I’ve just got hold of a copy of Robert Young Pelton’s Licensed to Kill: Hired Guns in the War on Terror. Although, I have yet to read the whole thing, I can say there is some excellent journalism in this book, including the best account yet of how Aegis Defence Services got the largest security contract in Iraq.
As Spicer explained to me during the interview, he found the RFP (request for proposal) while surfing the Internet looking for work opportunities in Iraq. However, multiple sources with intimate knowledge of Aegis’s bid have alleged to me that PMO (Project Management Office) security chief Brigadier General Anthony Hunter-Choat and Brigadier General James Ellery helped formulate the specifications for the RFP with Aegis in mind. Some security insiders claim that Spicer had a personal relationship with the two brigadiers from their days as contemporaries in the British military, but others are of the opinion that the awarding of the Aegis contract arose from a wish to have more British companies profitting off the reconstruction. Not surprisingly, Spicer vehemently denies all insinuations and charges, and claims, "it is a standard U.S. tender issued by the northern region. They wrote the spec." (Robert Young Pelton, Licensed to Kill, p277)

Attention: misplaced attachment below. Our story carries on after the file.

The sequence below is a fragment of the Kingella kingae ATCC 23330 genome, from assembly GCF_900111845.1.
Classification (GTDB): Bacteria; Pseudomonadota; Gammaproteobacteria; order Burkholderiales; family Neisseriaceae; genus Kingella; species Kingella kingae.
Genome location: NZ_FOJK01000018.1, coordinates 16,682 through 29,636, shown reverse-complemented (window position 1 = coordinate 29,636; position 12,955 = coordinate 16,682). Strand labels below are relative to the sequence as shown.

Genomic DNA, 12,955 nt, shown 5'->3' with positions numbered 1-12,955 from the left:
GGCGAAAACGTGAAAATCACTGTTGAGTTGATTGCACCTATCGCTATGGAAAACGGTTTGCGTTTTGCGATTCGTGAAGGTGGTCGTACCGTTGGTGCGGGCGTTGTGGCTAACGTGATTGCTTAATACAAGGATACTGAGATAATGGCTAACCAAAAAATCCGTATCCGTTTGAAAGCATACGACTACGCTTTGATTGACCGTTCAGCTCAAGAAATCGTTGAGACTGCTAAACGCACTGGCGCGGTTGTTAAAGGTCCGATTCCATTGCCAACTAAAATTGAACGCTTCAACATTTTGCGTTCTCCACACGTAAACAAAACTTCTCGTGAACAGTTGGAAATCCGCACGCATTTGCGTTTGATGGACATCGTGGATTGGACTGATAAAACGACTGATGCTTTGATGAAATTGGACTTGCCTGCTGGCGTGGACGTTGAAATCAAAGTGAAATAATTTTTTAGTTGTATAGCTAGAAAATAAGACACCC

Pelton quotes a former State Department official as saying that Aegis was asked to fire Ellery. While Ellery did leave Iraq, he was instead kicked upstairs to the board of directors.